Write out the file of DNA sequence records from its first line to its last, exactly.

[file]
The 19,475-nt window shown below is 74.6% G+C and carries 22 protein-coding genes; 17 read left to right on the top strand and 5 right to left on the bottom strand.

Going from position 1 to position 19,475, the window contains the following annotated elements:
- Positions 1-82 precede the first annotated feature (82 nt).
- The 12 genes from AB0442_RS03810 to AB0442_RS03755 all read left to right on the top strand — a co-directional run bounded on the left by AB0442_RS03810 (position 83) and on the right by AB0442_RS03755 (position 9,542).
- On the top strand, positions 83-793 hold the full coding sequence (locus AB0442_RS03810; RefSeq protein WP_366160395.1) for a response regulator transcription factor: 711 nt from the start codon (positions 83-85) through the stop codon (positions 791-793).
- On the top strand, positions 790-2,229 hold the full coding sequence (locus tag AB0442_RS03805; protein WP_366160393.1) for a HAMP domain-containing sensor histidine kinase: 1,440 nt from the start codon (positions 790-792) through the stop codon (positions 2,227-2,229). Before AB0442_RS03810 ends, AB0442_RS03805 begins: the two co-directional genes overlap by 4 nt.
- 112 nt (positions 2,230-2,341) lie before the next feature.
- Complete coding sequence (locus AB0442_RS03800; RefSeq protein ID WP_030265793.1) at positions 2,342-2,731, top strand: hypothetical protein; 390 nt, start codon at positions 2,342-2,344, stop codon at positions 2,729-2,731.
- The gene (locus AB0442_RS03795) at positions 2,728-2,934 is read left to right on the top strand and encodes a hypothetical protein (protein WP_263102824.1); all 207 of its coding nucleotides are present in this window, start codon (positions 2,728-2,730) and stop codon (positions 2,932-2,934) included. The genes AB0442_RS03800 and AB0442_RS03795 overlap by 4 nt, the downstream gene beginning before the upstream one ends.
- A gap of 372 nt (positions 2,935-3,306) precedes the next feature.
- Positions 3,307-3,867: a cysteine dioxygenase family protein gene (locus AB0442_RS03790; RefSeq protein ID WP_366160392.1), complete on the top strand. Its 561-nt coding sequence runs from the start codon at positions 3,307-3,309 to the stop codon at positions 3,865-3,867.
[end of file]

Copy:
The 19,475-nt window shown below is 74.6% G+C and carries 22 protein-coding genes; 17 read left to right on the top strand and 5 right to left on the bottom strand.

Going from position 1 to position 19,475, the window contains the following annotated elements:
- Positions 1-82 precede the first annotated feature (82 nt).
- The 12 genes from AB0442_RS03810 to AB0442_RS03755 all read left to right on the top strand — a co-directional run bounded on the left by AB0442_RS03810 (position 83) and on the right by AB0442_RS03755 (position 9,542).
- On the top strand, positions 83-793 hold the full coding sequence (locus AB0442_RS03810; RefSeq protein WP_366160395.1) for a response regulator transcription factor: 711 nt from the start codon (positions 83-85) through the stop codon (positions 791-793).
- On the top strand, positions 790-2,229 hold the full coding sequence (locus tag AB0442_RS03805; protein WP_366160393.1) for a HAMP domain-containing sensor histidine kinase: 1,440 nt from the start codon (positions 790-792) through the stop codon (positions 2,227-2,229). Before AB0442_RS03810 ends, AB0442_RS03805 begins: the two co-directional genes overlap by 4 nt.
- 112 nt (positions 2,230-2,341) lie before the next feature.
- Complete coding sequence (locus AB0442_RS03800; RefSeq protein ID WP_030265793.1) at positions 2,342-2,731, top strand: hypothetical protein; 390 nt, start codon at positions 2,342-2,344, stop codon at positions 2,729-2,731.
- The gene (locus AB0442_RS03795) at positions 2,728-2,934 is read left to right on the top strand and encodes a hypothetical protein (protein WP_263102824.1); all 207 of its coding nucleotides are present in this window, start codon (positions 2,728-2,730) and stop codon (positions 2,932-2,934) included. The genes AB0442_RS03800 and AB0442_RS03795 overlap by 4 nt, the downstream gene beginning before the upstream one ends.
- A gap of 372 nt (positions 2,935-3,306) precedes the next feature.
- Positions 3,307-3,867: a cysteine dioxygenase family protein gene (locus AB0442_RS03790; RefSeq protein ID WP_366160392.1), complete on the top strand. Its 561-nt coding sequence runs from the start codon at positions 3,307-3,309 to the stop codon at positions 3,865-3,867.